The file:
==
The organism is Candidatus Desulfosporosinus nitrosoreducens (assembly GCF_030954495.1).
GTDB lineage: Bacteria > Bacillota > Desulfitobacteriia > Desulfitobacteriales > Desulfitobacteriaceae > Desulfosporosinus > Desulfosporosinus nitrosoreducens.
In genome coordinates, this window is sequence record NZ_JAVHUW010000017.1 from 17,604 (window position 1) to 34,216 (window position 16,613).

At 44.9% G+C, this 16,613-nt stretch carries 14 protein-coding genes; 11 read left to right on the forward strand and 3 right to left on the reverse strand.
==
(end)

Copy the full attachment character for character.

The organism is Candidatus Desulfosporosinus nitrosoreducens (assembly GCF_030954495.1).
GTDB lineage: Bacteria > Bacillota > Desulfitobacteriia > Desulfitobacteriales > Desulfitobacteriaceae > Desulfosporosinus > Desulfosporosinus nitrosoreducens.
In genome coordinates, this window is sequence record NZ_JAVHUW010000017.1 from 17,604 (window position 1) to 34,216 (window position 16,613).

At 44.9% G+C, this 16,613-nt stretch carries 14 protein-coding genes; 11 read left to right on the forward strand and 3 right to left on the reverse strand.